When parents read to their children, it further develops parts of the brain associated with visual imagery, comprehension, and word meaning. Studies using functional magnetic resonance imaging (fMRI) have shown that these areas of a child’s brain become active when someone reads to them. In children whose parents read to them often, these areas of the brain are more active than other children their age who are not read to daily.
When reading sparks imagination, children begin to visualize things they have not yet experienced. They connect what they know in the world around them to the ideas presented in each story. Visualization is essential to interpreting meaning or symbolism behind stories, and is important for effective communication.
One of the ways our children sate their curiosity about the world is through reading. Reading to your children will help spark their imagination. From ‘wild’ imaginations have come some of the greatest inventions and ideas in human history.
Fun Tip: Connect each story’s elements to the world your child knows. For example, statements such as “This character has brown eyes like yours” or “Her grandmother likes to sew and bake cookies just like your grandma does!” can help your child visualize and understand new concepts.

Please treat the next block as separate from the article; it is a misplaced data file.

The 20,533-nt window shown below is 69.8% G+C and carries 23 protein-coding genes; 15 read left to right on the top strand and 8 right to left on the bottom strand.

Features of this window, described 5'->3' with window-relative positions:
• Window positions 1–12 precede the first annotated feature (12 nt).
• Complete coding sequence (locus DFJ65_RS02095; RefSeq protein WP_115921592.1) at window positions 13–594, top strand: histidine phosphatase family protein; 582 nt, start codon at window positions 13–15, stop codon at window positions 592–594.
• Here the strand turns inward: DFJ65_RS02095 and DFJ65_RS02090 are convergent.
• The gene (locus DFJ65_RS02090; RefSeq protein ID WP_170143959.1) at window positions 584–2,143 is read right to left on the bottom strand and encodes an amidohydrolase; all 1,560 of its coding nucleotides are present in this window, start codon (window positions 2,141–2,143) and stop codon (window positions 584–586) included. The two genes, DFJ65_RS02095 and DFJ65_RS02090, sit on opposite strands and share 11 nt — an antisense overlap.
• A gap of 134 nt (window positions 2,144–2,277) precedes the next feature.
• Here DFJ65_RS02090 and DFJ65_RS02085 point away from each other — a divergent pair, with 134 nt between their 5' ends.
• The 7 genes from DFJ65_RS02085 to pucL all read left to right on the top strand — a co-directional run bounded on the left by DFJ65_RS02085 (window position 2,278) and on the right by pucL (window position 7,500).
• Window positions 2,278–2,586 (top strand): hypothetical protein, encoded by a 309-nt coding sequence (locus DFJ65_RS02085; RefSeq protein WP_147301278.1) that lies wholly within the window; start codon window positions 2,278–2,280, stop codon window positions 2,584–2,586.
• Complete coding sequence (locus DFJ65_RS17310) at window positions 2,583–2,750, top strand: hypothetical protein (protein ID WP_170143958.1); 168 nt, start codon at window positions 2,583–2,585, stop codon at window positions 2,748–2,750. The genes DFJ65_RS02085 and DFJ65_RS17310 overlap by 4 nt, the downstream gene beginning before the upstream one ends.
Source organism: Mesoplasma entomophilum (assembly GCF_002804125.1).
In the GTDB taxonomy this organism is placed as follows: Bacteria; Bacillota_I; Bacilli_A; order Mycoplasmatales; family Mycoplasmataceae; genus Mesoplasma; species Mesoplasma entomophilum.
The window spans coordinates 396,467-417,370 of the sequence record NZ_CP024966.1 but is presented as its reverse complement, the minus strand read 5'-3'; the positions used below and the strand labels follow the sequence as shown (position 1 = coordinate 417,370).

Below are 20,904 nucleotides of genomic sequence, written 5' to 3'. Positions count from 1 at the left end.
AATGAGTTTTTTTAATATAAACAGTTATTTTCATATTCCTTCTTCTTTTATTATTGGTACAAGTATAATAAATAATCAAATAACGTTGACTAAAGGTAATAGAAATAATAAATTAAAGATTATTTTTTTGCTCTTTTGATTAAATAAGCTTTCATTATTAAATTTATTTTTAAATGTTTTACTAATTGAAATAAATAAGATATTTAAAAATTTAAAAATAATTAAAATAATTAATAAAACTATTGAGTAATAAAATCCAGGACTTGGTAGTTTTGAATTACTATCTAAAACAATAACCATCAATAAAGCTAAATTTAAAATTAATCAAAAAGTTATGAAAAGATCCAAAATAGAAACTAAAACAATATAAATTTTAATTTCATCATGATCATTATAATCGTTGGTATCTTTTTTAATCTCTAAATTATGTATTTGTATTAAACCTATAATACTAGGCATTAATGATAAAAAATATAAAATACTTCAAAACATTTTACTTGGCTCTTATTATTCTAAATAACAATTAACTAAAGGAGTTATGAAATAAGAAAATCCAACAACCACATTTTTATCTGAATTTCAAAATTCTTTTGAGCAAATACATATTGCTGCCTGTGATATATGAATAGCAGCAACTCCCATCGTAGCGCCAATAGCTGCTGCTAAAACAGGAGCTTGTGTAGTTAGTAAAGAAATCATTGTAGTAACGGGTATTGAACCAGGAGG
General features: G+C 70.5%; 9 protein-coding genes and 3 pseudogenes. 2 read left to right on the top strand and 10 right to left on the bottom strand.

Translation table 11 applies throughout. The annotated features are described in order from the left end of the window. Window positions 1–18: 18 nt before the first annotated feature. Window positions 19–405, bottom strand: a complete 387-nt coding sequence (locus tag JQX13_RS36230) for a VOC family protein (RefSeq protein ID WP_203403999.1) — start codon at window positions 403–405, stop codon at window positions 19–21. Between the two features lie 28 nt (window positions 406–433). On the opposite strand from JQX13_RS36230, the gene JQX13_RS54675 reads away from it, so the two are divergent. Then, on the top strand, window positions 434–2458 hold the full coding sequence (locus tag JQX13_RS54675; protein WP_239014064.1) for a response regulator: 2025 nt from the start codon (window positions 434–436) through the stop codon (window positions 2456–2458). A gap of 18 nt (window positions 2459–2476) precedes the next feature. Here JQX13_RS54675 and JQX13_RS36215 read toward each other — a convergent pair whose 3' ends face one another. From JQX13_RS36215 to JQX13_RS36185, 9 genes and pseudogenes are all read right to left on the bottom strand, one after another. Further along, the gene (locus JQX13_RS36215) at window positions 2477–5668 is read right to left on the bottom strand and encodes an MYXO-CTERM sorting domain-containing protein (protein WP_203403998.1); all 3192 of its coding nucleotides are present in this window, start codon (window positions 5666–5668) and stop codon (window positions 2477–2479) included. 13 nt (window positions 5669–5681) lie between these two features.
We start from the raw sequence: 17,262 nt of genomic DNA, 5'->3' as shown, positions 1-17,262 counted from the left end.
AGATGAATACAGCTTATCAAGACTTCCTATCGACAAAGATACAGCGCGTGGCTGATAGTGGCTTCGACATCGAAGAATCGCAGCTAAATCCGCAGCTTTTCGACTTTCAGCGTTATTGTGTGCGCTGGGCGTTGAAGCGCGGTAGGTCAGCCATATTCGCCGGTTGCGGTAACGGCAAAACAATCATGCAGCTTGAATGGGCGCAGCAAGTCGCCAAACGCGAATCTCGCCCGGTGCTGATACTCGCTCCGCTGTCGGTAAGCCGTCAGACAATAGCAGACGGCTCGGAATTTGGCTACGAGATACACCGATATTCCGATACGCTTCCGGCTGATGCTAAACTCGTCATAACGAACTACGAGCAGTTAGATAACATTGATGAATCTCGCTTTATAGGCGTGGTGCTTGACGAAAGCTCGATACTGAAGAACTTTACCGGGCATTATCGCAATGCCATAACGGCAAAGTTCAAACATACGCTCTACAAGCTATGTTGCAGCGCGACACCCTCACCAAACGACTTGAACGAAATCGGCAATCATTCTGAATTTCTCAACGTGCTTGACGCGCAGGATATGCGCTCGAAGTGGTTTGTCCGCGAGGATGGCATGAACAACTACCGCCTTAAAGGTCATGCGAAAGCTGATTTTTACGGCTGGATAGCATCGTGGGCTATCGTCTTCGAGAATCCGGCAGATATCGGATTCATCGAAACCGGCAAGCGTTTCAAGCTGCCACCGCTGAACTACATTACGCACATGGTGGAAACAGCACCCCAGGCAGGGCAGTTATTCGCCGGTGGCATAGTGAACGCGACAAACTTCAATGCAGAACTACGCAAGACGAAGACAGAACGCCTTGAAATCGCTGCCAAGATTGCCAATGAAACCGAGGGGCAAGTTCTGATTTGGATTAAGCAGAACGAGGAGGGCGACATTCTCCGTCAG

Adventures in Odyssey Club
Reading Develops Character
Reading to your children teaches them about the world around them. Children observe through stories how he or she should respond to different people and situations. Children whose parents read to them develop emotional and social skills quickly, and learn to effectively employ them in daily lives. Character development also occurs more quickly when they are read to from a young age.
Proverbs 22:6 says, “Train up a child in the way he should go; even when he is old he will not depart from it.” Reading stories, especially the Bible to our children, will teach them about the love of God and will strengthen their faith from a young age. Reading Bible stories will also teach them how to have empathy and how to love others.